Lawmakers in Washington are working toward an agreement to provide additional COVID-19 relief, but the package will likely be limited in scope and will not include any of the tax priorities recently under consideration.
The deal would provide an extra $300 billion in funding for Paycheck Protection Program (PPP) plus $60 billion for the Economic Injury Disaster Loan program. Leaders in Congress are also negotiating over increased funding for hospitals and COVID-19 testing.
The PPP was as part of the $2 trillion COVID-19 stimulus and relief bill enacted in late March and provides small businesses with loans that are eligible for forgiveness if they retain their employees. Congress initially allocated $349 billion for the program, but all of that has been disbursed through roughly a million loans since the program began accepting applications on April 3.
The urgency to prevent a lapse in funding has resulted in a number of more expansive, and potentially contentious tax proposals under consideration being shelved for the time being. House Democrats have been discussing priorities that include retroactively rolling back the $10,000 cap on the state and local tax deduction and expanding the recently enacted sick pay and paid family leave requirements to larger employers but will likely receive pushback. President Donald Trump has also floated cutting payroll taxes and removing the 50% cap on deducting meals and entertainment as a way to help the restaurant industry.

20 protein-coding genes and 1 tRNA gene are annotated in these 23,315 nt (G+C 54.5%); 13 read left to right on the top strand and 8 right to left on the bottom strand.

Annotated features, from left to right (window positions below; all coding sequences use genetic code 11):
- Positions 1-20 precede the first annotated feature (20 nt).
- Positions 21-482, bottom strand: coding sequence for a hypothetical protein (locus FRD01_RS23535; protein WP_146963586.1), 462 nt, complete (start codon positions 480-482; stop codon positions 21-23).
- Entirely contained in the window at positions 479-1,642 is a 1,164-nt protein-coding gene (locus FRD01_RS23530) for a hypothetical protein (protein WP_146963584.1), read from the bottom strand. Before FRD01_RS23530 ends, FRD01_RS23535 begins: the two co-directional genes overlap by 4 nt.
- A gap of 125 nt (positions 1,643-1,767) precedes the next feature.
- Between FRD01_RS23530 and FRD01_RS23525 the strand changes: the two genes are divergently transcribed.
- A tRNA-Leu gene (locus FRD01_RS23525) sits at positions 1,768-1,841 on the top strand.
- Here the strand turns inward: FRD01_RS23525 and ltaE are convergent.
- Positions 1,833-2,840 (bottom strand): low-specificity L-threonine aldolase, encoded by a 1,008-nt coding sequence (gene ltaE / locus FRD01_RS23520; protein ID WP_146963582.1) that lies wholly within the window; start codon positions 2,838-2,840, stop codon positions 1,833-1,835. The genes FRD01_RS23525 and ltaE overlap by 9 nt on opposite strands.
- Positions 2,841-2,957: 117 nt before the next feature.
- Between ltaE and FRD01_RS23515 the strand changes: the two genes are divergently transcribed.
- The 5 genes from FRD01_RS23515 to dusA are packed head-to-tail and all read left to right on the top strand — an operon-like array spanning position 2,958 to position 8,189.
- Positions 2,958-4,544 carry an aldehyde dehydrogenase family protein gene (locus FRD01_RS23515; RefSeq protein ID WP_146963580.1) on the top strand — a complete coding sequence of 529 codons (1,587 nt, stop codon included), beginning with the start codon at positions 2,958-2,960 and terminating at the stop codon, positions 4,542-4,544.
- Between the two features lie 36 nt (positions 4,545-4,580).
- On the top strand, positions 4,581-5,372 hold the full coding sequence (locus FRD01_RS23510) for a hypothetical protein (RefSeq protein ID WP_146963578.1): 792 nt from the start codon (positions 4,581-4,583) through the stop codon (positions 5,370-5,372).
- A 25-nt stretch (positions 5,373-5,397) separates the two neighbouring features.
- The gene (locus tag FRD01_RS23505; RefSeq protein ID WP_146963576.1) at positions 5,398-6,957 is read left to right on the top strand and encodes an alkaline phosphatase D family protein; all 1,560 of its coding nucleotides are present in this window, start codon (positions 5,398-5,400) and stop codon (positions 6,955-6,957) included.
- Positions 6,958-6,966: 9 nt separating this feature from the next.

Congress is expected to move quickly on the funding bill, but the timing of additional legislation is uncertain. The House was set to return from its three-week recess on April 20 but has since pushed that back to May 4. Absent a remote-voting arrangement, Congress can only pass legislation without reconvening in-person by unanimous consent, which limits the scope of any bill significantly.
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